Kagan: Why is a sinker 'heavy'?
From David Kagan at The Hardball Times on December 3, 2013:
On Oct. 6, 2010 Roy Halladay became only the second pitcher in major league history to throw a no-hitter in the postseason. He had thrown a perfect game earlier in the season, marking the only time a major league pitcher has thrown a no-hitter and a perfect game in the same season. A good portion of his success was due to his ability to throw the sinker ball.
Manny Acta described a sinkerballer’s outing as follows, "He pounded the strike zone with that heavy sinker. It was going down like a bowling ball." The sinker is often referred to as "heavy," but what can that mean? Certainly, a sinker ball weighs no more than a fastball or a curve. A baseball "...shall weigh not less than five nor more than five and one-quarter ounces avoirdupois…" according to MLB rules. The bottom line is major leaguers are excellent experimental physicists, so there must be something real behind their observations.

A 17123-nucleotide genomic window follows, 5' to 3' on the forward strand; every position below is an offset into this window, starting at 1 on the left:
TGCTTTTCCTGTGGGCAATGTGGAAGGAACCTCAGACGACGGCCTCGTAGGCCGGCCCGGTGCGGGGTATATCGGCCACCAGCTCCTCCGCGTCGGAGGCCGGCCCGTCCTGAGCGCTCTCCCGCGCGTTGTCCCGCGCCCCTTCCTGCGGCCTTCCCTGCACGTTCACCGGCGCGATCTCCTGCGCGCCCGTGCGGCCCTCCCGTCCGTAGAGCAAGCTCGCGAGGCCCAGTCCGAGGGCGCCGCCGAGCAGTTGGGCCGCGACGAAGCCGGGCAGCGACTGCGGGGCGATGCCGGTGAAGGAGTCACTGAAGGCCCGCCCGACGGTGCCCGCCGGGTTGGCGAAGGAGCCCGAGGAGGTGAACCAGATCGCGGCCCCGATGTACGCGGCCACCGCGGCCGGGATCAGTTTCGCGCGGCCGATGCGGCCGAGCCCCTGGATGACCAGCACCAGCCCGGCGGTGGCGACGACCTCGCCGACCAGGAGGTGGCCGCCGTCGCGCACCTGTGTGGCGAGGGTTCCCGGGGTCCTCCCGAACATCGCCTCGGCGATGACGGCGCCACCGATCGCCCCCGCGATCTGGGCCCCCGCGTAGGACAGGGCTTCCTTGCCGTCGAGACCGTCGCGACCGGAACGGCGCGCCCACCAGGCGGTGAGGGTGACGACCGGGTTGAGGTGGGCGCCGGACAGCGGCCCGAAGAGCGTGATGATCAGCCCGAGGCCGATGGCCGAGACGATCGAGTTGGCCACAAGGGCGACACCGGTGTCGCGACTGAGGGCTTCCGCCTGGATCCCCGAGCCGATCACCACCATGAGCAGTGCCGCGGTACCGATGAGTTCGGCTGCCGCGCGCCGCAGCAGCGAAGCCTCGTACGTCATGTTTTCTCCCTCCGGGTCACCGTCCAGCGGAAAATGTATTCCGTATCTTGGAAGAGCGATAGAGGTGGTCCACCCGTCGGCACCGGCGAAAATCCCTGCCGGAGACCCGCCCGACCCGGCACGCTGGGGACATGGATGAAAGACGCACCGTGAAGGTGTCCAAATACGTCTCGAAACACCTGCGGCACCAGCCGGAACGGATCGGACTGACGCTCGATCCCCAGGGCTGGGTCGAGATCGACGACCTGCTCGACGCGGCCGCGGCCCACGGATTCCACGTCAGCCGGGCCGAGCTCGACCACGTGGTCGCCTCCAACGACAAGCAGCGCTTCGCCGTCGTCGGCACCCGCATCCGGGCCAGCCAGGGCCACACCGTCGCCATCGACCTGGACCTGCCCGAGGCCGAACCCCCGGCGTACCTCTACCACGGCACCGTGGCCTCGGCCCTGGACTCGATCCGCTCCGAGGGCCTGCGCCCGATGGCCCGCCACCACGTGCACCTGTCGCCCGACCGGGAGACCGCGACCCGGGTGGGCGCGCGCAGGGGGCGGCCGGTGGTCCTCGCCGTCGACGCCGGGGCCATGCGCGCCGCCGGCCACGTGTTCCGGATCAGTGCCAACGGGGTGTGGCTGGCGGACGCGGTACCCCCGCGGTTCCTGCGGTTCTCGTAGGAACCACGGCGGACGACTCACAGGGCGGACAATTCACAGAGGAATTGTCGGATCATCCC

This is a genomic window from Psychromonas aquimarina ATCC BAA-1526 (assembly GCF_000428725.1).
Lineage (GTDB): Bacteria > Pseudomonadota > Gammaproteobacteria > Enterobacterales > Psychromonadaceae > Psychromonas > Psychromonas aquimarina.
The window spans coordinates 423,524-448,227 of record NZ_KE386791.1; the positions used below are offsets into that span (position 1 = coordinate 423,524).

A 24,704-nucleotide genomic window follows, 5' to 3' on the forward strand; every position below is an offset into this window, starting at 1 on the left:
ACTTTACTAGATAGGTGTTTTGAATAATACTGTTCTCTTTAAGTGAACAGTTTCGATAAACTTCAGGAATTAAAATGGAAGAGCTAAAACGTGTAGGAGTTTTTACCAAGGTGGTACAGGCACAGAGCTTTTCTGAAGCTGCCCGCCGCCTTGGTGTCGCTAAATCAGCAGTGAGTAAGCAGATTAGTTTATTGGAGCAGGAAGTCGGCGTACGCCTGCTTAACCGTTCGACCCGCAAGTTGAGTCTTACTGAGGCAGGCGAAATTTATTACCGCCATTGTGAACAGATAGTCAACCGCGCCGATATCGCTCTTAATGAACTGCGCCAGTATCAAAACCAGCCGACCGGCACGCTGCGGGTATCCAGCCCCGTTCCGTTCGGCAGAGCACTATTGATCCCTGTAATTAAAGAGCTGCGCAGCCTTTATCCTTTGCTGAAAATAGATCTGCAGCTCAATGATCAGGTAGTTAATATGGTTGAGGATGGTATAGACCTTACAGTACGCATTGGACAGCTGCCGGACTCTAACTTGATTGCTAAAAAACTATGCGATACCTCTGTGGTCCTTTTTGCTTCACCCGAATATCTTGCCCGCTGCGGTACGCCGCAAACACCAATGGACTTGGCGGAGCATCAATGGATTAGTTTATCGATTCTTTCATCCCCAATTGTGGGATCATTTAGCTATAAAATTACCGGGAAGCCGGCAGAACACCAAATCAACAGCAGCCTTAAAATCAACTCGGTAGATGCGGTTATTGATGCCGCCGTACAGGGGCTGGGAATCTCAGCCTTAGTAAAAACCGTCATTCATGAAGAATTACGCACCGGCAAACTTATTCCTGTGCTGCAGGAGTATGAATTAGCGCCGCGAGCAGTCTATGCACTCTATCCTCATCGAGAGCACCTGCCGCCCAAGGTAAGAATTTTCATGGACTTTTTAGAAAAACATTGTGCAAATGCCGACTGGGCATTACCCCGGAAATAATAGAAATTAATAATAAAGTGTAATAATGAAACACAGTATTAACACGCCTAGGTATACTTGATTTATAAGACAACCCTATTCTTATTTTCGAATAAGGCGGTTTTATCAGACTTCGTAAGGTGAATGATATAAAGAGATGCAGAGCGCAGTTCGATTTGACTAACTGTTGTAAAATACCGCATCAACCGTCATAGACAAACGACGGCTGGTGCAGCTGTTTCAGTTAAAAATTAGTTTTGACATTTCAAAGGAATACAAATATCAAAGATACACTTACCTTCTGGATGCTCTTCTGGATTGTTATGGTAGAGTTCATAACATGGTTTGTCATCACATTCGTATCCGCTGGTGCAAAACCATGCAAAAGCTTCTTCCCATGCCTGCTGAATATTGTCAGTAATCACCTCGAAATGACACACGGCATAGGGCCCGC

Here we’ll explore this idea of a heavy sinker from the point of view of physics. We’ll begin by reviewing the Magnus force on a fastball, a curveball, and a sinker. Then some data on the properties of these three pitches will be presented. Finally, three possible scientific explanations of the term "heavy sinker" will be suggested.
Read the full article here: http://www.hardballtimes.com/main/article/why-is-a-sinker-heavy/
This page was last updated December 5, 2013 at 11:02 am MST.